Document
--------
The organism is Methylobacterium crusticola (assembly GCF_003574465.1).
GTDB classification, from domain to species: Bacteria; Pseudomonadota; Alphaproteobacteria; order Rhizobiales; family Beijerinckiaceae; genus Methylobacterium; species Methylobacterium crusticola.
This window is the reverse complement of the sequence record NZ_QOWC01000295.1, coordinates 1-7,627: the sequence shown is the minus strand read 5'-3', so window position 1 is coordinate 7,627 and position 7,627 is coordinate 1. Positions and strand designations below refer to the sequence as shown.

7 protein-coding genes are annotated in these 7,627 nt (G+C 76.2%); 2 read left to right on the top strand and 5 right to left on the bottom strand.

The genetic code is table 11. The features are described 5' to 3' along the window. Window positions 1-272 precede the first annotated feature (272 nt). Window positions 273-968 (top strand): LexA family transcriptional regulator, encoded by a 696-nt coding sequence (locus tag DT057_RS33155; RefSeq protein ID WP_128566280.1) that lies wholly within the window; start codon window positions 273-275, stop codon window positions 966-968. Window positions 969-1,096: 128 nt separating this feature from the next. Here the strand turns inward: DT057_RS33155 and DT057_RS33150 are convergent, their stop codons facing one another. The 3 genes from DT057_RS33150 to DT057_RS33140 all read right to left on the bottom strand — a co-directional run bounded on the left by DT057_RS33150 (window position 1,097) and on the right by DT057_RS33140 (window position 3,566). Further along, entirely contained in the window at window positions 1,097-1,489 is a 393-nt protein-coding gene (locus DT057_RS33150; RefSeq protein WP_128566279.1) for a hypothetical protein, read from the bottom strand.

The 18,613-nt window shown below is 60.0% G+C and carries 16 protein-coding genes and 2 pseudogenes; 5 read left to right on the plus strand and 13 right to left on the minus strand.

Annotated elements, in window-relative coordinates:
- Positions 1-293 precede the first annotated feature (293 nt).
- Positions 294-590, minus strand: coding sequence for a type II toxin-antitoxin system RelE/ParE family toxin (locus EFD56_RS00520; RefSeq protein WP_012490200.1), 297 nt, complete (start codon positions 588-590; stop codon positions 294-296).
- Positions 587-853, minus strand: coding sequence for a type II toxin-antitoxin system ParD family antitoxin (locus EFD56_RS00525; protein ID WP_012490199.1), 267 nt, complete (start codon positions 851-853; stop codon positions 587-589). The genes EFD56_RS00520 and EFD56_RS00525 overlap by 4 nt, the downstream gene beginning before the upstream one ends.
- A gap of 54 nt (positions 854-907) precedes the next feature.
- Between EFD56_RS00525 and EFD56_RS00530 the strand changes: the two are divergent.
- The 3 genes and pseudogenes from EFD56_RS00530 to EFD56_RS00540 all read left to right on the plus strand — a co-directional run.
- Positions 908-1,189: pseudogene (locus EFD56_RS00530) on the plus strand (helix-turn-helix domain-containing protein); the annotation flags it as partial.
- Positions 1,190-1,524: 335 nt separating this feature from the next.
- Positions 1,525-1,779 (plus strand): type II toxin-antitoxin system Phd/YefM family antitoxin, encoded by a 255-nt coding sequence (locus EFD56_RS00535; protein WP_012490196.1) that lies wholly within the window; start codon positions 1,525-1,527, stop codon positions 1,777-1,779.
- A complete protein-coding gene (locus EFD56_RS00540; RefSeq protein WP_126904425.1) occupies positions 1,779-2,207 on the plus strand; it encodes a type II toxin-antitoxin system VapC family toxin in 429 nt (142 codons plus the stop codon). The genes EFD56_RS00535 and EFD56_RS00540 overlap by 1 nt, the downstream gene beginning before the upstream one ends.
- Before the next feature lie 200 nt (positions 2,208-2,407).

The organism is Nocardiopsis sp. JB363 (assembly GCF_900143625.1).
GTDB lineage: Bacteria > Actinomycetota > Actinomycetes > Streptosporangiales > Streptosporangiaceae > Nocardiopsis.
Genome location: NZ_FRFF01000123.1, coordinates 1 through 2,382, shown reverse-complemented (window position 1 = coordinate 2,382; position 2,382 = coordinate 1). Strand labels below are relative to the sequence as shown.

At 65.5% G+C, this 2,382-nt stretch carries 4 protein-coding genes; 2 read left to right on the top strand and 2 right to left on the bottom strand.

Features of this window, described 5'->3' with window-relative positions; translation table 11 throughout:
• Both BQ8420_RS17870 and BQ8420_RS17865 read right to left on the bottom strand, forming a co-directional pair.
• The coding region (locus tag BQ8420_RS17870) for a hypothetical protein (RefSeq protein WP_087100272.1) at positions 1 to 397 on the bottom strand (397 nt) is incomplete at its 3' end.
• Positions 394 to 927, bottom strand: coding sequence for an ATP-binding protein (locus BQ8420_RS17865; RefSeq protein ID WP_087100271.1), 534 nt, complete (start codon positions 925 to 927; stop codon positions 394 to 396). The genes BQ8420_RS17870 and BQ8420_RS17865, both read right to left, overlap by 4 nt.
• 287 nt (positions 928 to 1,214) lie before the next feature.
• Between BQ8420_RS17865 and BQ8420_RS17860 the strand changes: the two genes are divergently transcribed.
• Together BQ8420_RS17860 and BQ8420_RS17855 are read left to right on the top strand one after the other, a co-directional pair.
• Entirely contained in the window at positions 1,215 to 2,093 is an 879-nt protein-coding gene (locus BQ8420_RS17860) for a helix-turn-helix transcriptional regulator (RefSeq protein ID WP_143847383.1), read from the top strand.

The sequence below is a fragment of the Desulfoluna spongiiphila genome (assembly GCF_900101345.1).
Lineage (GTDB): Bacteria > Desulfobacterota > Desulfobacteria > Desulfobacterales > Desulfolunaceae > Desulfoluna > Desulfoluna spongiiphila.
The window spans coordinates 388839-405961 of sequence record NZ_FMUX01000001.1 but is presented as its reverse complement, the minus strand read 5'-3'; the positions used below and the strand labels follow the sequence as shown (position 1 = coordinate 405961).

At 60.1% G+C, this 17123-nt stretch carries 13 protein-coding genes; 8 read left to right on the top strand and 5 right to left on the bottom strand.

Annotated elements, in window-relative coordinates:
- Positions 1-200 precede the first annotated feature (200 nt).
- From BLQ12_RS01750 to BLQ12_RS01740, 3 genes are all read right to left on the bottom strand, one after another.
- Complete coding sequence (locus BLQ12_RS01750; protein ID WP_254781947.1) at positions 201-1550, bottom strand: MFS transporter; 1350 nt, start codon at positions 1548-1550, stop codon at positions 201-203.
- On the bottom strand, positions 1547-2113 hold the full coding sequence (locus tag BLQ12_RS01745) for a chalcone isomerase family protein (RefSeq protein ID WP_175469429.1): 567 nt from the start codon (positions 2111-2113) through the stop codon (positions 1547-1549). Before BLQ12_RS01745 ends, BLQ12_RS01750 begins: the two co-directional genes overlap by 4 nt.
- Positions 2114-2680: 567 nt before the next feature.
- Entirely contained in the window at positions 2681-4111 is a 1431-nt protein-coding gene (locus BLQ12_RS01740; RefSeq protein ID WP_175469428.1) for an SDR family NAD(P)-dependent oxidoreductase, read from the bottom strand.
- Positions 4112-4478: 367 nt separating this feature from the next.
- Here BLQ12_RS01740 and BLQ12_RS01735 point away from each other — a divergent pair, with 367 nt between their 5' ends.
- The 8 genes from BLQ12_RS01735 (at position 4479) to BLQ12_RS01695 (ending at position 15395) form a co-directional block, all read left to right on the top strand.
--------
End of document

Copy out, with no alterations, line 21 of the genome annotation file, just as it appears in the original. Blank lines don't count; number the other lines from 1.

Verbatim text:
Genome location: NZ_FRFF01000123.1, coordinates 1 through 2,382, shown reverse-complemented (window position 1 = coordinate 2,382; position 2,382 = coordinate 1). Strand labels below are relative to the sequence as shown.